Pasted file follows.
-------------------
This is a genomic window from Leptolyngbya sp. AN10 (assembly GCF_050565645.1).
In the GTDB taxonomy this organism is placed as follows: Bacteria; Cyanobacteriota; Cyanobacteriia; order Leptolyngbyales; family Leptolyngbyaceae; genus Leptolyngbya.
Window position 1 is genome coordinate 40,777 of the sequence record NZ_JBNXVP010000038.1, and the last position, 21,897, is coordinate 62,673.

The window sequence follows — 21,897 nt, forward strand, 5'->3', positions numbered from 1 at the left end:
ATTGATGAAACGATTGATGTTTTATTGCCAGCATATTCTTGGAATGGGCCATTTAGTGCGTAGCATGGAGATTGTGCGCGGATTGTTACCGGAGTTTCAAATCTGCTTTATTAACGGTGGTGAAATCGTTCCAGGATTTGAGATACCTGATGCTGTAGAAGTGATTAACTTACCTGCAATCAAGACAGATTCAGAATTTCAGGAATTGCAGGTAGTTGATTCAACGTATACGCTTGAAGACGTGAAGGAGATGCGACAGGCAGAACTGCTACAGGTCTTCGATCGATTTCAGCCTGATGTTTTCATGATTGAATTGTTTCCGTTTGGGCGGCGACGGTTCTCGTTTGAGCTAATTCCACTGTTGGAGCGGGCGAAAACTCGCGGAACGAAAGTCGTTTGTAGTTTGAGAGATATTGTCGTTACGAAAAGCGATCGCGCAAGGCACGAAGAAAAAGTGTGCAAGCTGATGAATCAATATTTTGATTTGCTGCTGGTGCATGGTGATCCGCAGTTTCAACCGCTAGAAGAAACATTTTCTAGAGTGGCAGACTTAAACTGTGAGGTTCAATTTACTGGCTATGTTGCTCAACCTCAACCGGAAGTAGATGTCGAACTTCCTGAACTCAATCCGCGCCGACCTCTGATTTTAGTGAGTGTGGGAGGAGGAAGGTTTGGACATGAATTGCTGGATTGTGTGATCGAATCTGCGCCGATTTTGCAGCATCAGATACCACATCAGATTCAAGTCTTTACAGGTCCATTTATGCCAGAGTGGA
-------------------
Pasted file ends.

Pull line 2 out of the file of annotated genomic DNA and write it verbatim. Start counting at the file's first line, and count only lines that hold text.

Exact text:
In the GTDB taxonomy this organism is placed as follows: Bacteria; Cyanobacteriota; Cyanobacteriia; order Leptolyngbyales; family Leptolyngbyaceae; genus Leptolyngbya.